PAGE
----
During the years 1919-1920, as Lithuania had declared their independence in 1918, he participated in the campaign of Vilnius as a company commander in the Polish-Bolshevik War and then in the liberation of Dyneburg and Żytomierz, the expedition to Kiev, and the Battle of Białystok. After these campaigns, Fieldorf remained on active duty and was promoted to the rank of major and he was posted to the Polish Legion’s First Infantry Regiment as a battalion commander. In 1931, he became its second-in-command, and by 1932, he became a lieutenant colonel. Three years later, Fieldorf was transferred to the position of a commander of the “Troki” independent battalion of the Border Guard Corps (KOP) in the KOP’s “Wilno” Regiment. Continuing to move up the ranks, by 1936, Fieldorf was made the district commander of the Polish Riflemen’s Association in France.
With the prospect of another European continental war in the offing due to the increased militarisation of the Third Reich and aggression in the Sudetenland, Poland was becoming very concerned in terms of their geographic place on the map — literally sandwiched between Germany and Russia, former adversaries. In March 1938, Fieldorf became the commander of the 51st Giuseppe Garibaldi Riflemen’s Regiment in Brzeżany, in the eastern fringes of Poland, and was with the regiment for the whole military campaign during the Polish Defensive War of 1939. After the battle of Iłża, he reached his native Kraków but was stopped at the Slovak border during an attempt to get to the West to join the Polish Army under formation. As a result, he was interned but managed to escape from a camp and reached France, where he later completed staff courses and was promoted to full colonel on the 3rd May 1940.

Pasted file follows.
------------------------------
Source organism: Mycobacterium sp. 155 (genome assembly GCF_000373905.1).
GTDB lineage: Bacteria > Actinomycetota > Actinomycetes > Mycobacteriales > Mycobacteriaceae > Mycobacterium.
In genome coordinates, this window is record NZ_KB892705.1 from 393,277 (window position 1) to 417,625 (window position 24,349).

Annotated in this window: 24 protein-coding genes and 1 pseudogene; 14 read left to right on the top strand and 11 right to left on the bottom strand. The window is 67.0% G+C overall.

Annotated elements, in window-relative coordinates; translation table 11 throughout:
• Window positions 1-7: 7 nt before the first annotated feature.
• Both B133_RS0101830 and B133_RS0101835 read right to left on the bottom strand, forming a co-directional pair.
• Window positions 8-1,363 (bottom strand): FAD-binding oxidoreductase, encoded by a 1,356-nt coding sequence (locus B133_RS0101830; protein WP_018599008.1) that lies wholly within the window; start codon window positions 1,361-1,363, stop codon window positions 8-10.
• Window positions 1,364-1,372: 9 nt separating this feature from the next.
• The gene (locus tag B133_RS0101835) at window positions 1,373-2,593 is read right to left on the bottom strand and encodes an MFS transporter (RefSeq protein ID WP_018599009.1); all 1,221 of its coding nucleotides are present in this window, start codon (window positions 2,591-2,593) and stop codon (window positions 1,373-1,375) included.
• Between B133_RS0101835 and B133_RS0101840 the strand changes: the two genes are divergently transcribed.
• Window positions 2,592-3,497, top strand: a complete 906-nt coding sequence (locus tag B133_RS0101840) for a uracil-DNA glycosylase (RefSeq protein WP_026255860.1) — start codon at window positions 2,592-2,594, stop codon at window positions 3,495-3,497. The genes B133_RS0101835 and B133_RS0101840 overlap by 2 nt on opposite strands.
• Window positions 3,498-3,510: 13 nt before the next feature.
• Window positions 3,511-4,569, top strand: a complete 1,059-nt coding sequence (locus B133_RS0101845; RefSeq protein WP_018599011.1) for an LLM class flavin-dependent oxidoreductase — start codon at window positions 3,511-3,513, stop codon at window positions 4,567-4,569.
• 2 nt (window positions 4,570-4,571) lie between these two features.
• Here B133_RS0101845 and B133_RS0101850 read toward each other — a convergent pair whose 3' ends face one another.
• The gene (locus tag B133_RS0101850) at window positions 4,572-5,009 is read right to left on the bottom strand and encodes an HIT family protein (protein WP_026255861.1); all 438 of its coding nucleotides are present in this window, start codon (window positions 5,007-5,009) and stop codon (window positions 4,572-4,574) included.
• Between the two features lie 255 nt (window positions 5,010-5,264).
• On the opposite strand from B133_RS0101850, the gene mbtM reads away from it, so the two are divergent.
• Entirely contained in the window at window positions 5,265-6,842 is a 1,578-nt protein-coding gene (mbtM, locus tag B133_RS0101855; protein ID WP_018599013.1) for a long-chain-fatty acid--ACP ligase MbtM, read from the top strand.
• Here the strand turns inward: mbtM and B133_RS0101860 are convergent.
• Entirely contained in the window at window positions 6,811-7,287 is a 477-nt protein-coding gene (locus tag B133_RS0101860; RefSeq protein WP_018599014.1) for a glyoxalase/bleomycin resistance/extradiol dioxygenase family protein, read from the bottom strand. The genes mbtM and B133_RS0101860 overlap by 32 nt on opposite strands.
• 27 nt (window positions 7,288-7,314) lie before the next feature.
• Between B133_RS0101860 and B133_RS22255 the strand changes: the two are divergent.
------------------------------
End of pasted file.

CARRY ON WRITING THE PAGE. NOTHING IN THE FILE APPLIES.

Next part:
With the capitulation of France after the Polish authorities and the army moved to the United Kingdom where the Free Polish Army was organised, he was appointed the first emissary of the Government-in-Exile and commander-in-chief to Poland. On the 17th July 1940, Fieldorf set out from London to Warsaw.
Fieldorf remained active in the Union of Armed Struggle in Warsaw. By 1942, he was appointed a commander of Kedyw (the directorate of underground sabotage operations) of the High Command of the Home Army. It was on Feildorf’s order that the German S.S. General Franz Kutschera was assassinated in Warsaw. In April 1944, with the tides turning against a perceived Nazi victory, Fieldorf started to form a highly secretive Niepodległość (NIE) organisation, which was designed to continue operations during the expected Soviet occupation of Poland. On the order of the Supreme Commander Kazimierz Sosnkowski, he was promoted to the rank of brigadier general on the 28th September 1944. The next month, he became the deputy commander-in-chief of the Home Army under General Leopold Okulicki, a post he kept until the 19th January 1945, when the Home Army was ordered to be disbanded.